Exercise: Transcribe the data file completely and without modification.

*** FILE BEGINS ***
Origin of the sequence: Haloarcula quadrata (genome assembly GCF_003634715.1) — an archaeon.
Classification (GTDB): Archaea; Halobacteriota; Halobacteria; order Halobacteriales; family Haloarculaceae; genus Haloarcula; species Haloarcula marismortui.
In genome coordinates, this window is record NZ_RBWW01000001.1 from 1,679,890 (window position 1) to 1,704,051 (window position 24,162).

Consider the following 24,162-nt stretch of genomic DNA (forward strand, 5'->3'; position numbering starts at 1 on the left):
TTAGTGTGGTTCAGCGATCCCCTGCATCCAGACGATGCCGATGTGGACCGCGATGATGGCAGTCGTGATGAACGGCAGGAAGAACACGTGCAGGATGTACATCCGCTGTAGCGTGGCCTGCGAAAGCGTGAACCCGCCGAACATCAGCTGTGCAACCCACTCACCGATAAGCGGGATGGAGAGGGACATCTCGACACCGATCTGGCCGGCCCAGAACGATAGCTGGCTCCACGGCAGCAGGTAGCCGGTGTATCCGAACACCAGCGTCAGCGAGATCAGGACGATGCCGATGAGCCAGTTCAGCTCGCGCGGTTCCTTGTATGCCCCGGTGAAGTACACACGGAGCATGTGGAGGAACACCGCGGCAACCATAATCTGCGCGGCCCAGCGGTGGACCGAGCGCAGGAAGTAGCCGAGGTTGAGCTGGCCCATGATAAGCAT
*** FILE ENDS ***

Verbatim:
Origin of the sequence: Haloarcula quadrata (genome assembly GCF_003634715.1) — an archaeon.
Classification (GTDB): Archaea; Halobacteriota; Halobacteria; order Halobacteriales; family Haloarculaceae; genus Haloarcula; species Haloarcula marismortui.
In genome coordinates, this window is record NZ_RBWW01000001.1 from 1,679,890 (window position 1) to 1,704,051 (window position 24,162).

Consider the following 24,162-nt stretch of genomic DNA (forward strand, 5'->3'; position numbering starts at 1 on the left):
TTAGTGTGGTTCAGCGATCCCCTGCATCCAGACGATGCCGATGTGGACCGCGATGATGGCAGTCGTGATGAACGGCAGGAAGAACACGTGCAGGATGTACATCCGCTGTAGCGTGGCCTGCGAAAGCGTGAACCCGCCGAACATCAGCTGTGCAACCCACTCACCGATAAGCGGGATGGAGAGGGACATCTCGACACCGATCTGGCCGGCCCAGAACGATAGCTGGCTCCACGGCAGCAGGTAGCCGGTGTATCCGAACACCAGCGTCAGCGAGATCAGGACGATGCCGATGAGCCAGTTCAGCTCGCGCGGTTCCTTGTATGCCCCGGTGAAGTACACACGGAGCATGTGGAGGAACACCGCGGCAACCATAATCTGCGCGGCCCAGCGGTGGACCGAGCGCAGGAAGTAGCCGAGGTTGAGCTGGCCCATGATAAGCAT